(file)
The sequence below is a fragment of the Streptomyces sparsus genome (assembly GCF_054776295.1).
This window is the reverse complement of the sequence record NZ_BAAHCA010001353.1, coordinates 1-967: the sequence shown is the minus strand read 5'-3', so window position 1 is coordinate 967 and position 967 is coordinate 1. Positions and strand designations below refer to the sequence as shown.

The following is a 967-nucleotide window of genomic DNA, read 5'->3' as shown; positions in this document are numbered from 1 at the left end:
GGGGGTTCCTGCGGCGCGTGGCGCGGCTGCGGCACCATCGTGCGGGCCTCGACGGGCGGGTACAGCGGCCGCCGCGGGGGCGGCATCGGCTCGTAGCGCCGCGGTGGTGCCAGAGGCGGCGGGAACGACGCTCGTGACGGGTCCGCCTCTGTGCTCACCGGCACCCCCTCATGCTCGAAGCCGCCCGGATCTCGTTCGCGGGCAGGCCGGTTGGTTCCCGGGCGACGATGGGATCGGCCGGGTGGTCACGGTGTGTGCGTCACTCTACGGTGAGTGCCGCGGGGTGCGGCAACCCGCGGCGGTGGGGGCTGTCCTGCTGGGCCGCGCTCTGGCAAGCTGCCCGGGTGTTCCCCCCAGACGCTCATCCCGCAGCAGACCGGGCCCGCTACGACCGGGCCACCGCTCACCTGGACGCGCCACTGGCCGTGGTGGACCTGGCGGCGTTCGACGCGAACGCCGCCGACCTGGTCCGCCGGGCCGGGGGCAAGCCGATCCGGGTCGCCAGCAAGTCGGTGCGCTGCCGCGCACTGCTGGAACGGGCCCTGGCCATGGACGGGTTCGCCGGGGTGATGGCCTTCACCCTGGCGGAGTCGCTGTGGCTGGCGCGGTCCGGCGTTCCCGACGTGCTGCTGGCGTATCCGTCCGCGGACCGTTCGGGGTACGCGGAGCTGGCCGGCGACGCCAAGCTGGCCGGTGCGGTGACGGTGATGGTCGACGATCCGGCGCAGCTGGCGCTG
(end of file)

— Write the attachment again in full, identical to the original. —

The sequence below is a fragment of the Streptomyces sparsus genome (assembly GCF_054776295.1).
This window is the reverse complement of the sequence record NZ_BAAHCA010001353.1, coordinates 1-967: the sequence shown is the minus strand read 5'-3', so window position 1 is coordinate 967 and position 967 is coordinate 1. Positions and strand designations below refer to the sequence as shown.

The following is a 967-nucleotide window of genomic DNA, read 5'->3' as shown; positions in this document are numbered from 1 at the left end:
GGGGGTTCCTGCGGCGCGTGGCGCGGCTGCGGCACCATCGTGCGGGCCTCGACGGGCGGGTACAGCGGCCGCCGCGGGGGCGGCATCGGCTCGTAGCGCCGCGGTGGTGCCAGAGGCGGCGGGAACGACGCTCGTGACGGGTCCGCCTCTGTGCTCACCGGCACCCCCTCATGCTCGAAGCCGCCCGGATCTCGTTCGCGGGCAGGCCGGTTGGTTCCCGGGCGACGATGGGATCGGCCGGGTGGTCACGGTGTGTGCGTCACTCTACGGTGAGTGCCGCGGGGTGCGGCAACCCGCGGCGGTGGGGGCTGTCCTGCTGGGCCGCGCTCTGGCAAGCTGCCCGGGTGTTCCCCCCAGACGCTCATCCCGCAGCAGACCGGGCCCGCTACGACCGGGCCACCGCTCACCTGGACGCGCCACTGGCCGTGGTGGACCTGGCGGCGTTCGACGCGAACGCCGCCGACCTGGTCCGCCGGGCCGGGGGCAAGCCGATCCGGGTCGCCAGCAAGTCGGTGCGCTGCCGCGCACTGCTGGAACGGGCCCTGGCCATGGACGGGTTCGCCGGGGTGATGGCCTTCACCCTGGCGGAGTCGCTGTGGCTGGCGCGGTCCGGCGTTCCCGACGTGCTGCTGGCGTATCCGTCCGCGGACCGTTCGGGGTACGCGGAGCTGGCCGGCGACGCCAAGCTGGCCGGTGCGGTGACGGTGATGGTCGACGATCCGGCGCAGCTGGCGCTG